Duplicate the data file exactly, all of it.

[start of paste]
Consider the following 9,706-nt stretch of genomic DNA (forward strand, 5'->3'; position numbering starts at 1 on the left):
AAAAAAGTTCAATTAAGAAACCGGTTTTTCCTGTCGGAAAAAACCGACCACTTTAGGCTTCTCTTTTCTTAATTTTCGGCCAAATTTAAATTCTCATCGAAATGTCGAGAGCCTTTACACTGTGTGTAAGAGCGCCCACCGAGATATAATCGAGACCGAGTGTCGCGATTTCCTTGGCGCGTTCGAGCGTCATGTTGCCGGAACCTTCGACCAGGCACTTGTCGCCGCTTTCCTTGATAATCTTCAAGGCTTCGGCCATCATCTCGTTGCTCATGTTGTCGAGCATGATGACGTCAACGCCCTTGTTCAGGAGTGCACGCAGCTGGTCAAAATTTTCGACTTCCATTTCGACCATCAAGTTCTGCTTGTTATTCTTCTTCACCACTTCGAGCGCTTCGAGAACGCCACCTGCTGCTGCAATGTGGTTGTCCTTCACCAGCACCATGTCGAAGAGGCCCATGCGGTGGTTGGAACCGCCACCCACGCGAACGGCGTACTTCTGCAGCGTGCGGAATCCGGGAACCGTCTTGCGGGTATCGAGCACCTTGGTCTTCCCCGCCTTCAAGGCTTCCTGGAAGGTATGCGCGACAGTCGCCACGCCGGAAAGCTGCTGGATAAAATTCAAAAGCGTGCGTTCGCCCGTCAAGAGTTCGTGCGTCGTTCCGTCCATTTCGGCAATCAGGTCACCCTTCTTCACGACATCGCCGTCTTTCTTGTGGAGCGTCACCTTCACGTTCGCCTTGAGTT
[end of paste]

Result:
Consider the following 9,706-nt stretch of genomic DNA (forward strand, 5'->3'; position numbering starts at 1 on the left):
AAAAAAGTTCAATTAAGAAACCGGTTTTTCCTGTCGGAAAAAACCGACCACTTTAGGCTTCTCTTTTCTTAATTTTCGGCCAAATTTAAATTCTCATCGAAATGTCGAGAGCCTTTACACTGTGTGTAAGAGCGCCCACCGAGATATAATCGAGACCGAGTGTCGCGATTTCCTTGGCGCGTTCGAGCGTCATGTTGCCGGAACCTTCGACCAGGCACTTGTCGCCGCTTTCCTTGATAATCTTCAAGGCTTCGGCCATCATCTCGTTGCTCATGTTGTCGAGCATGATGACGTCAACGCCCTTGTTCAGGAGTGCACGCAGCTGGTCAAAATTTTCGACTTCCATTTCGACCATCAAGTTCTGCTTGTTATTCTTCTTCACCACTTCGAGCGCTTCGAGAACGCCACCTGCTGCTGCAATGTGGTTGTCCTTCACCAGCACCATGTCGAAGAGGCCCATGCGGTGGTTGGAACCGCCACCCACGCGAACGGCGTACTTCTGCAGCGTGCGGAATCCGGGAACCGTCTTGCGGGTATCGAGCACCTTGGTCTTCCCCGCCTTCAAGGCTTCCTGGAAGGTATGCGCGACAGTCGCCACGCCGGAAAGCTGCTGGATAAAATTCAAAAGCGTGCGTTCGCCCGTCAAGAGTTCGTGCGTCGTTCCGTCCATTTCGGCAATCAGGTCACCCTTCTTCACGACATCGCCGTCTTTCTTGTGGAGCGTCACCTTCACGTTCGCCTTGAGTT